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A Good Life in Old Age?

Monitoring and Improving Quality in Long-term Care

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As ageing societies are pushing a growing number of frail old people into needing care, delivering quality long-term care services – care that is safe, effective, and responsive to needs – has become a priority for governments. Yet much still remains to be done to enhance evidence-based measurement and improvement of quality of long-term care services across EU and OECD countries. This book offers evidence and examples of useful experiences to help policy makers, providers and experts measure and improve the quality of long-term care services.

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Quality measurement and improvement in long-term care in Europe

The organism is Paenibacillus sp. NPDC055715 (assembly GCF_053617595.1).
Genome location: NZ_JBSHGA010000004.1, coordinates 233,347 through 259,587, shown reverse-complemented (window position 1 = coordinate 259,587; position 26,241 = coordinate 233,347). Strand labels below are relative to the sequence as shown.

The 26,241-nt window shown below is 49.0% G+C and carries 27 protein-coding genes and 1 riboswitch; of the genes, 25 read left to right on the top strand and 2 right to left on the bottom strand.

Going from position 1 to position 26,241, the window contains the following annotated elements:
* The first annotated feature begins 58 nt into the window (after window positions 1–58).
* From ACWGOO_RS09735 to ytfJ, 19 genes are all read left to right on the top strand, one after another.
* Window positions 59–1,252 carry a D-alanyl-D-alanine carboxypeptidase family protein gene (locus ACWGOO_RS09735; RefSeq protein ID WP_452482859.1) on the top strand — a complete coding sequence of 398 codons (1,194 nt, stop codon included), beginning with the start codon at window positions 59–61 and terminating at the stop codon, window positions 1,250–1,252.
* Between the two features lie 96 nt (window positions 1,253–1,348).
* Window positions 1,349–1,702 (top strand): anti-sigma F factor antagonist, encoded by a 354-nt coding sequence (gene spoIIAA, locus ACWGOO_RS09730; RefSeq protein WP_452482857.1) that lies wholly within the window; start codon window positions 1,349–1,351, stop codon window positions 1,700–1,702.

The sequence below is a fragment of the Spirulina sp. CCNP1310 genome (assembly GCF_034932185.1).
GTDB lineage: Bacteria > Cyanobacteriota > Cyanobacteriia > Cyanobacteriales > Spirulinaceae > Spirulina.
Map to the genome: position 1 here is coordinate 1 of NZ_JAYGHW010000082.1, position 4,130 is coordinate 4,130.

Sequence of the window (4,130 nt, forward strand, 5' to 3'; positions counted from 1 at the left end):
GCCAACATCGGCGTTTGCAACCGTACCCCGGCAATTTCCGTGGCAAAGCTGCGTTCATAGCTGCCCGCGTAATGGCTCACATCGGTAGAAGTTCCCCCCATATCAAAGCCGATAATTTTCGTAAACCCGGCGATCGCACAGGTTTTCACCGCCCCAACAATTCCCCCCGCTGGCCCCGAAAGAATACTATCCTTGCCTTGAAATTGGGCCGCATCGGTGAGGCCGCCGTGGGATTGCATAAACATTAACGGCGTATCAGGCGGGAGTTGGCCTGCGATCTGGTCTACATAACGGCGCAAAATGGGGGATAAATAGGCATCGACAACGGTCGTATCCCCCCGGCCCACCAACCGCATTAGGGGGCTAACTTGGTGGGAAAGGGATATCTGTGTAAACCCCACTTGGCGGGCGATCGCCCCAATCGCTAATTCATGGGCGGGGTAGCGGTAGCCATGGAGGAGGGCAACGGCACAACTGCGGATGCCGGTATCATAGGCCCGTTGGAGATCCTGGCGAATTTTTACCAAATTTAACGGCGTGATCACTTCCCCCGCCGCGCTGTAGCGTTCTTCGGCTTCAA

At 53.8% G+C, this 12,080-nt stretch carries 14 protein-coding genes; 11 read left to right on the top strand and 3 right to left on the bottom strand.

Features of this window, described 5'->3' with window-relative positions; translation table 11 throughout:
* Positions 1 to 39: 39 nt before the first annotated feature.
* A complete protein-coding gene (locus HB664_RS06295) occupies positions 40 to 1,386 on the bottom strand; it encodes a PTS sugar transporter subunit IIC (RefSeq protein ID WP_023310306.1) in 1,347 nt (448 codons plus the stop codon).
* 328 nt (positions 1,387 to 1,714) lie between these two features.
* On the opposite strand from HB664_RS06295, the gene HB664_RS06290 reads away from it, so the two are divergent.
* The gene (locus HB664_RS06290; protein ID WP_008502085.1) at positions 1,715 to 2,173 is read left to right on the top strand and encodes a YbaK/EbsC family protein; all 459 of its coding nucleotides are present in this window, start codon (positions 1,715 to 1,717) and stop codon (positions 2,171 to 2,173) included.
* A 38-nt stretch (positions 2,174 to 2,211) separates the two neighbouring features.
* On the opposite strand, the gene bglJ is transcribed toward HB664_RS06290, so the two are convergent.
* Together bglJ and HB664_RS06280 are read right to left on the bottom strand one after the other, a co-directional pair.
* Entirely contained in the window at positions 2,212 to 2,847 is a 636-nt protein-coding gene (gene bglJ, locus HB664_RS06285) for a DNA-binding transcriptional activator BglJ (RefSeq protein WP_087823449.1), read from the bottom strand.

A large variety of approaches to reduce risks and improve performance can be observed in long-term care across and within countries, depending on the role of public, private for-profit and non-profit care providers, as well as on governance mechanisms at national, regional or local levels. The introduction of quasi-markets and public tendering has triggered the need to increase transparency of providers’ service quality towards public purchasers and users. This led to new types of supervising institutions and related instruments, such as performance measurement, public reporting and quality certification. These instruments and their rationales are not always compatible and contribute to tensions between stakeholders involved, for example concerning individual needs related to quality of life, dignity and self-determination. It is argued that internal quality management within and across organisations providing care services needs to be supported by enabling policies and mechanisms at the systems level to trigger a process of continual improvement. This entails further development of indicators that should be informed by evidence from multiple perspectives, to measure not only quality of clinical care, but in particular quality of life across care pathways. Ill designed quality assurance systems may hamper improvement processes and lead to bureaucracy, high administrative burdens and feelings of alienation of care workers.

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